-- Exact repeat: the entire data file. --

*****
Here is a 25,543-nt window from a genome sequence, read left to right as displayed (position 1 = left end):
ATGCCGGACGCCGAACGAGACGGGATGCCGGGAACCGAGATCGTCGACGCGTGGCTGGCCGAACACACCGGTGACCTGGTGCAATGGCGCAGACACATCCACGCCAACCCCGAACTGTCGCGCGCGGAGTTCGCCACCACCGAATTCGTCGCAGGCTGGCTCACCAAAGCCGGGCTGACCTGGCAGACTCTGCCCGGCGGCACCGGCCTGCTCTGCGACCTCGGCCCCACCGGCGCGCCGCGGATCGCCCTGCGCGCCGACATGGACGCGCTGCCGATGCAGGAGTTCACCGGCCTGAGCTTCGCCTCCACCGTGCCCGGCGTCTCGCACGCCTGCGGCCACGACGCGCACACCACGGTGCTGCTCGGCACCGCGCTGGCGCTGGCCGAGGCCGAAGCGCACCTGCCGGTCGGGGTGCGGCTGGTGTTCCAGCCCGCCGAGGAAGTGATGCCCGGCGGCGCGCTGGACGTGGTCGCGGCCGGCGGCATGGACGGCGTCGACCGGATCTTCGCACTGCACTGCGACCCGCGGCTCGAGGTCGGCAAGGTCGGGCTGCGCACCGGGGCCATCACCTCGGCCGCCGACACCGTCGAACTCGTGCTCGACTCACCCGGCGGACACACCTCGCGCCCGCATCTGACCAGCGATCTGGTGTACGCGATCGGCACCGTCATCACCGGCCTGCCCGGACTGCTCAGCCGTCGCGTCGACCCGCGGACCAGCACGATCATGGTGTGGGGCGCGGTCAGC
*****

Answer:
Here is a 25,543-nt window from a genome sequence, read left to right as displayed (position 1 = left end):
ATGCCGGACGCCGAACGAGACGGGATGCCGGGAACCGAGATCGTCGACGCGTGGCTGGCCGAACACACCGGTGACCTGGTGCAATGGCGCAGACACATCCACGCCAACCCCGAACTGTCGCGCGCGGAGTTCGCCACCACCGAATTCGTCGCAGGCTGGCTCACCAAAGCCGGGCTGACCTGGCAGACTCTGCCCGGCGGCACCGGCCTGCTCTGCGACCTCGGCCCCACCGGCGCGCCGCGGATCGCCCTGCGCGCCGACATGGACGCGCTGCCGATGCAGGAGTTCACCGGCCTGAGCTTCGCCTCCACCGTGCCCGGCGTCTCGCACGCCTGCGGCCACGACGCGCACACCACGGTGCTGCTCGGCACCGCGCTGGCGCTGGCCGAGGCCGAAGCGCACCTGCCGGTCGGGGTGCGGCTGGTGTTCCAGCCCGCCGAGGAAGTGATGCCCGGCGGCGCGCTGGACGTGGTCGCGGCCGGCGGCATGGACGGCGTCGACCGGATCTTCGCACTGCACTGCGACCCGCGGCTCGAGGTCGGCAAGGTCGGGCTGCGCACCGGGGCCATCACCTCGGCCGCCGACACCGTCGAACTCGTGCTCGACTCACCCGGCGGACACACCTCGCGCCCGCATCTGACCAGCGATCTGGTGTACGCGATCGGCACCGTCATCACCGGCCTGCCCGGACTGCTCAGCCGTCGCGTCGACCCGCGGACCAGCACGATCATGGTGTGGGGCGCGGTCAGC